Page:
Chocolate vine or akebia
Also known as
Where is it originally from?
Central China to Korea and Japan
What does it look like?
Deciduous, twining climber and vigorous groundcover that can be evergreen in mild climates. Slender, round stems are green when young and brown when mature. Leaves made up of five or less oval leaflets (3-6 x 2-4 cm) creating a hand shape are on long stalks (<12 cm) and have a purplish tinge that becomes blue-green at maturity. Flowers (25 mm across) are chocolate-purple coloured with the scent of vanilla or chocolate, and hang in clusters (5-10 cm long, Aug-Oct) of 6-8 flowers may be followed by purple-violet, flattened sausage-like pods (8-9 cm long) filled with a whitish pulp surrounding many tiny black seeds.
Why is it weedy?
Grows very rapidly, producing so many stems that it forms a thick, tangled mat that covers other plants. Forms a thick groundcover if it doesn't have anything to grow up, smothering seedlings and stopping other plants establishing. It spreads by stem fragments, and birds also spread the seed. Tolerates a wide range of conditions from full sun to shade, drought and frost, sandy to clay soils, and acid or alkaline soils.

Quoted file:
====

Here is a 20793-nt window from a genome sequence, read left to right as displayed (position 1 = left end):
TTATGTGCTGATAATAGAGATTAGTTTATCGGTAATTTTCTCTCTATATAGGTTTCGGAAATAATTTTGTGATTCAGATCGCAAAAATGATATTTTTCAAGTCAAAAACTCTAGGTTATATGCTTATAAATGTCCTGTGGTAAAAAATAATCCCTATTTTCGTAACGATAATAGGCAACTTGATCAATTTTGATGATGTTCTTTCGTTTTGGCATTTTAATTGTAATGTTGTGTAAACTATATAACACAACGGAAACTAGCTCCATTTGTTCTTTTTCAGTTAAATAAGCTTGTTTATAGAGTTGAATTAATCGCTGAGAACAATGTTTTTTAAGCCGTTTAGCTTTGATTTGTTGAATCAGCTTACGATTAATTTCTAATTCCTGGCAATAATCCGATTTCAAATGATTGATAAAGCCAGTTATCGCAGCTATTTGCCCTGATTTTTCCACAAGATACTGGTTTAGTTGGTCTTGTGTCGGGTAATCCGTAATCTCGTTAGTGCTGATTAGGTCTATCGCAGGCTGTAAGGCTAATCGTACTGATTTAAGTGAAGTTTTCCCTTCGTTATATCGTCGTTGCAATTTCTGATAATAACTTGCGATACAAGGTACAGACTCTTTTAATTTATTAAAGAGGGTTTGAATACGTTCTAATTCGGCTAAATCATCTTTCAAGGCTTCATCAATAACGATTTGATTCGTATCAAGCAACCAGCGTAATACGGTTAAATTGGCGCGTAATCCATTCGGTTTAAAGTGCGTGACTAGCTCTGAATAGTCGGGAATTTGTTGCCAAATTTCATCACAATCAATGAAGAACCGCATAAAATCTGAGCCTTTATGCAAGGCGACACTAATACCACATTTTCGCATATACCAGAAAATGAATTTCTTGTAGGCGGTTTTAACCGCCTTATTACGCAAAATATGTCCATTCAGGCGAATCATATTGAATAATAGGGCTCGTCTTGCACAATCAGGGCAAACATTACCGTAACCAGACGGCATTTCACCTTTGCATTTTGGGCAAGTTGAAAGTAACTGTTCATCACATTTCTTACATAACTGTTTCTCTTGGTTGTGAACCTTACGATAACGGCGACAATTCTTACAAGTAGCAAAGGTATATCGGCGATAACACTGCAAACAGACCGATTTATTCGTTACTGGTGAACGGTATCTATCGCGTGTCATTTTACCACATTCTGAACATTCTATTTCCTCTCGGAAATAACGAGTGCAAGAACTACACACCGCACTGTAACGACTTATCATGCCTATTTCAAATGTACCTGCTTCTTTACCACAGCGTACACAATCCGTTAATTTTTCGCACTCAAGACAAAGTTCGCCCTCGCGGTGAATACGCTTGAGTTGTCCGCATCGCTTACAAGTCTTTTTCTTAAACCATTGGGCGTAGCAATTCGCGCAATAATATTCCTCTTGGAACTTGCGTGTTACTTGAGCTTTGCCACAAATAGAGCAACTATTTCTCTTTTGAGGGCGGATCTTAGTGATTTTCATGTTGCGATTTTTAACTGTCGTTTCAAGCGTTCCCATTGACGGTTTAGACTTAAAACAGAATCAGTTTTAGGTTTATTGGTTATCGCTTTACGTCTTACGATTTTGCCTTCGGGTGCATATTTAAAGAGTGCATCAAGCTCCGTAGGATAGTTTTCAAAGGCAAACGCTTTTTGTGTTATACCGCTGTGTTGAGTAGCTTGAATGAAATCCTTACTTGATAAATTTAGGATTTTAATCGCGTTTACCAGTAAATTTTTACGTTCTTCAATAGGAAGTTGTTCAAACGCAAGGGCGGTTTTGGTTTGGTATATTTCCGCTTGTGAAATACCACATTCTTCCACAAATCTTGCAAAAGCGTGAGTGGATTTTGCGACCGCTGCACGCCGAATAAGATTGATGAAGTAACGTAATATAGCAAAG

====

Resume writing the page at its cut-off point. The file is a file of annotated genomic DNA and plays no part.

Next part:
How does it spread?
Predominantly vegetative spread, growing up to 6-14m in a single growing season, plus bird-dispersed seed.
What damage does it do?
Quickly smothers, outcompetes and kills herbs and seedlings, shrubs and young trees. Once established, its dense growth prevents seed germination and establishment of seedlings of native plants.
Which habitats is it likely to invade?
Prefers partial shade and well-drained yet moist soil, such as in riparian zones, forest edges, wetlands and urban areas.
What can I do to get rid of it?
1. Dig out individual vines and hand pull seedlings (all year round): remove root system, dispose of material at refuse transfer station.
2. Cut stems (spring-summer): cut at ground level, then repeat throughout growing season.
3. Overall spray large infestations (spring-summer): knapsack spray with glyphosate (300ml/15L + penetrant) or triclopyr 600 EC (60ml/10L + penetrant).
What can I do to stop it coming back?
Monitor the site and treat regrowth from roots and seedlings. Search out and remove the source of the infestation. Where appropriate replant the site with local native species.